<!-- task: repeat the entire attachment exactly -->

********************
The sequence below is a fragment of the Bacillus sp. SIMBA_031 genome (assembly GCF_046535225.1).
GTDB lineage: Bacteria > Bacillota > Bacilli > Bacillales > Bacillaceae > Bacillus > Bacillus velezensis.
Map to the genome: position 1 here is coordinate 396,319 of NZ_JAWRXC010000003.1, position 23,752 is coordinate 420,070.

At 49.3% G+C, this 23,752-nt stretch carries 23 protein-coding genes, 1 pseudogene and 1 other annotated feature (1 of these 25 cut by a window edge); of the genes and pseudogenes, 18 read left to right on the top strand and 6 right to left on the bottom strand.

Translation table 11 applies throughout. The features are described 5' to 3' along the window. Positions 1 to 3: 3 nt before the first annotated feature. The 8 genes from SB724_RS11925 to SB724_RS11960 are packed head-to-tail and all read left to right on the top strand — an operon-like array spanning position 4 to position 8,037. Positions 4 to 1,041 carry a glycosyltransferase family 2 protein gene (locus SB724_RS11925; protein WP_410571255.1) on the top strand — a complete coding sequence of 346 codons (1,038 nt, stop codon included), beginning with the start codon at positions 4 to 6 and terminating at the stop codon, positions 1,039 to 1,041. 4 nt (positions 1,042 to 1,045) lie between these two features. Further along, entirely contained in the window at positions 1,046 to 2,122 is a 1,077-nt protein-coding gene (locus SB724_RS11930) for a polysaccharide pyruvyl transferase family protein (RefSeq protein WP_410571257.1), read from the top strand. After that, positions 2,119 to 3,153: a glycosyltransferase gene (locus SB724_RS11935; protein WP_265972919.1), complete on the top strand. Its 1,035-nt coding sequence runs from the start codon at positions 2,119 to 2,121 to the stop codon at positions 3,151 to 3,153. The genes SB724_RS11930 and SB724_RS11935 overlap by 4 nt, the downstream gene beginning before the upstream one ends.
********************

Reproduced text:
The sequence below is a fragment of the Bacillus sp. SIMBA_031 genome (assembly GCF_046535225.1).
GTDB lineage: Bacteria > Bacillota > Bacilli > Bacillales > Bacillaceae > Bacillus > Bacillus velezensis.
Map to the genome: position 1 here is coordinate 396,319 of NZ_JAWRXC010000003.1, position 23,752 is coordinate 420,070.

At 49.3% G+C, this 23,752-nt stretch carries 23 protein-coding genes, 1 pseudogene and 1 other annotated feature (1 of these 25 cut by a window edge); of the genes and pseudogenes, 18 read left to right on the top strand and 6 right to left on the bottom strand.

Translation table 11 applies throughout. The features are described 5' to 3' along the window. Positions 1 to 3: 3 nt before the first annotated feature. The 8 genes from SB724_RS11925 to SB724_RS11960 are packed head-to-tail and all read left to right on the top strand — an operon-like array spanning position 4 to position 8,037. Positions 4 to 1,041 carry a glycosyltransferase family 2 protein gene (locus SB724_RS11925; protein WP_410571255.1) on the top strand — a complete coding sequence of 346 codons (1,038 nt, stop codon included), beginning with the start codon at positions 4 to 6 and terminating at the stop codon, positions 1,039 to 1,041. 4 nt (positions 1,042 to 1,045) lie between these two features. Further along, entirely contained in the window at positions 1,046 to 2,122 is a 1,077-nt protein-coding gene (locus SB724_RS11930) for a polysaccharide pyruvyl transferase family protein (RefSeq protein WP_410571257.1), read from the top strand. After that, positions 2,119 to 3,153: a glycosyltransferase gene (locus SB724_RS11935; protein WP_265972919.1), complete on the top strand. Its 1,035-nt coding sequence runs from the start codon at positions 2,119 to 2,121 to the stop codon at positions 3,151 to 3,153. The genes SB724_RS11930 and SB724_RS11935 overlap by 4 nt, the downstream gene beginning before the upstream one ends.